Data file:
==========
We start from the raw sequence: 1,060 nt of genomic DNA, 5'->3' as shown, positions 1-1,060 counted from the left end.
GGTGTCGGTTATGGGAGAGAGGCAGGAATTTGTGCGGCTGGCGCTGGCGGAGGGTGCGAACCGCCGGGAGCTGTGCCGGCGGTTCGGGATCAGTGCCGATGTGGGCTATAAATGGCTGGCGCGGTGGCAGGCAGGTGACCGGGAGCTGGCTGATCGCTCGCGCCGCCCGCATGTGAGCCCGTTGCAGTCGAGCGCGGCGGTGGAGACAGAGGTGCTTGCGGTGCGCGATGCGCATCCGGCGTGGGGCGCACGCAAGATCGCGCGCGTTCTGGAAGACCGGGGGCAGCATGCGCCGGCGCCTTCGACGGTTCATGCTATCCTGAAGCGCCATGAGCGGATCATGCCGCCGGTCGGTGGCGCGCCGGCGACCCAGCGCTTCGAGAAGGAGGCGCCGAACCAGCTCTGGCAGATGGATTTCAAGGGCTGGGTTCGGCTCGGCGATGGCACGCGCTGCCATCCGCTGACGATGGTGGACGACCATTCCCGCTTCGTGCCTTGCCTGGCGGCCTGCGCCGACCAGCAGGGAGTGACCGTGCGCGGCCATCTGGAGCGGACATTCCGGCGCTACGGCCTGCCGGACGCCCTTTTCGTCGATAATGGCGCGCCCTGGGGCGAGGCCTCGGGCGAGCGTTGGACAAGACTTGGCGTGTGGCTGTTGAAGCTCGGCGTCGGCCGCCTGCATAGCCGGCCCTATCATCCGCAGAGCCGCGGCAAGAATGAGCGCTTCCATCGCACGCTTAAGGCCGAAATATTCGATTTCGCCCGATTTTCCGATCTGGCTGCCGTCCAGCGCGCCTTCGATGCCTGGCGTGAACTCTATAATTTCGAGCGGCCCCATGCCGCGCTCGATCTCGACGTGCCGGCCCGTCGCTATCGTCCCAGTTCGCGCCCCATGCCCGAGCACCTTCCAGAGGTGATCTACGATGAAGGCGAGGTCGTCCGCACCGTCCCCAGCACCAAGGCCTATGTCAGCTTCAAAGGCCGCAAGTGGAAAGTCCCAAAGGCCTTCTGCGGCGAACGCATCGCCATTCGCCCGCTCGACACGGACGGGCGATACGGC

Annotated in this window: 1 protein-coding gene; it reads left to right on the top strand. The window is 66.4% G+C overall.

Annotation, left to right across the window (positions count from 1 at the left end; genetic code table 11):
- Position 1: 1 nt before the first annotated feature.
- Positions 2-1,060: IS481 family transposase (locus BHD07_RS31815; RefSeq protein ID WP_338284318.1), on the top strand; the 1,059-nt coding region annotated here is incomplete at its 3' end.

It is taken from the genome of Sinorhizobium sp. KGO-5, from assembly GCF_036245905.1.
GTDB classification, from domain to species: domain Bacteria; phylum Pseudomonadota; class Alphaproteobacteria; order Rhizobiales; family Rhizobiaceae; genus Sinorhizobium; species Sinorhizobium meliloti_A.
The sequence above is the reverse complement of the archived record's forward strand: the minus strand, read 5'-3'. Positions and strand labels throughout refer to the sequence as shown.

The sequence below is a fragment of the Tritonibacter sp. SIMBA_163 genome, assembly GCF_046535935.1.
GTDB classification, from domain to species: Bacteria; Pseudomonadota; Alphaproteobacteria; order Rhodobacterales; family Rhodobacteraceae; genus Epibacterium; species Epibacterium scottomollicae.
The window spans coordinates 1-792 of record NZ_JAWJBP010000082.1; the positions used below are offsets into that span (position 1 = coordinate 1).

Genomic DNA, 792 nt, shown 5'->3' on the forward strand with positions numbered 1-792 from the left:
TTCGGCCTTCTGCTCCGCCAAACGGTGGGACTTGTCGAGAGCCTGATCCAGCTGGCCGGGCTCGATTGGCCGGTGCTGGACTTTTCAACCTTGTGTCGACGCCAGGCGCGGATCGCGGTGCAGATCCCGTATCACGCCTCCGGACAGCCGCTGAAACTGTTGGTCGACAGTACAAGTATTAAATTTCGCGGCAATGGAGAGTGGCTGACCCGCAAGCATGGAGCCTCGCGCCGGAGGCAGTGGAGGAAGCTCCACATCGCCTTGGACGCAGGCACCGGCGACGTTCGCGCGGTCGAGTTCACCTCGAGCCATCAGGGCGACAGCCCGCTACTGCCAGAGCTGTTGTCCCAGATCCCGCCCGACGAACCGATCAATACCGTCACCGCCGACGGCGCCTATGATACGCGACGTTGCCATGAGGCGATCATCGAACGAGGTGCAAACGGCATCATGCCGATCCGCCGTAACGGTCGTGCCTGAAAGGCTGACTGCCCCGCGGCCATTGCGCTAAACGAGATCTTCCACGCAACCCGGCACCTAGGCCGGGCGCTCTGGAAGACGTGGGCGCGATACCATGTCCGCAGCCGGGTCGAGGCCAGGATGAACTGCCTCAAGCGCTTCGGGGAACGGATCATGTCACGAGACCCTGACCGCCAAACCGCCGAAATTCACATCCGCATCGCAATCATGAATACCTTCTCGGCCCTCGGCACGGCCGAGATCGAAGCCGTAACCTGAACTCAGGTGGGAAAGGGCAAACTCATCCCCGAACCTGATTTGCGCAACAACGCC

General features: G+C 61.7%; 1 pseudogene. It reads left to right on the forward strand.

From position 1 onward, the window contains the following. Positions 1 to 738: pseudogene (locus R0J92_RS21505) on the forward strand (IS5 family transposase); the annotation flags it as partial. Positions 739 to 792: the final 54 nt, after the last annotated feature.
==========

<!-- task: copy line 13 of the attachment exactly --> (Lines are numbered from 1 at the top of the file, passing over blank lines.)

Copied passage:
Genomic DNA, 792 nt, shown 5'->3' on the forward strand with positions numbered 1-792 from the left: